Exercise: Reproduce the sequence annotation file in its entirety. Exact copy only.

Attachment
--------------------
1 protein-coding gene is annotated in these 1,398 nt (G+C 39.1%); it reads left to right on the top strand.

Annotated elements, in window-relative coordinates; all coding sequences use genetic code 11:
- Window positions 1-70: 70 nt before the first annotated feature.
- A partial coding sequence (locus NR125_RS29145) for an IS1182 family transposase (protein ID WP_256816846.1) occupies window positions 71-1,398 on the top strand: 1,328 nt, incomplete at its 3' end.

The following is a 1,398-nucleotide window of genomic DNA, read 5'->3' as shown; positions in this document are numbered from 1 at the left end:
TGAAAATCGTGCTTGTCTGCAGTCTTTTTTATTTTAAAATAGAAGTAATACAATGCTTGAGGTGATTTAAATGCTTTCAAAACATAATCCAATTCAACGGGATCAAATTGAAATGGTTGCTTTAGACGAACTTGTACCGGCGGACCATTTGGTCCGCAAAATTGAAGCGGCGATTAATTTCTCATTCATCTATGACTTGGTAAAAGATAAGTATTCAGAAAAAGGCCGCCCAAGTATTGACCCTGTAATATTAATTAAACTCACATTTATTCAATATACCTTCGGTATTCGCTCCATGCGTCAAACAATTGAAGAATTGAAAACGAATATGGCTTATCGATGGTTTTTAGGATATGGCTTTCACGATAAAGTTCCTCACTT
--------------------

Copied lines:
1 protein-coding gene is annotated in these 1,398 nt (G+C 39.1%); it reads left to right on the top strand.

Annotated elements, in window-relative coordinates; all coding sequences use genetic code 11:
- Window positions 1-70: 70 nt before the first annotated feature.
- A partial coding sequence (locus NR125_RS29145) for an IS1182 family transposase (protein ID WP_256816846.1) occupies window positions 71-1,398 on the top strand: 1,328 nt, incomplete at its 3' end.

The following is a 1,398-nucleotide window of genomic DNA, read 5'->3' as shown; positions in this document are numbered from 1 at the left end:
TGAAAATCGTGCTTGTCTGCAGTCTTTTTTATTTTAAAATAGAAGTAATACAATGCTTGAGGTGATTTAAATGCTTTCAAAACATAATCCAATTCAACGGGATCAAATTGAAATGGTTGCTTTAGACGAACTTGTACCGGCGGACCATTTGGTCCGCAAAATTGAAGCGGCGATTAATTTCTCATTCATCTATGACTTGGTAAAAGATAAGTATTCAGAAAAAGGCCGCCCAAGTATTGACCCTGTAATATTAATTAAACTCACATTTATTCAATATACCTTCGGTATTCGCTCCATGCGTCAAACAATTGAAGAATTGAAAACGAATATGGCTTATCGATGGTTTTTAGGATATGGCTTTCACGATAAAGTTCCTCACTT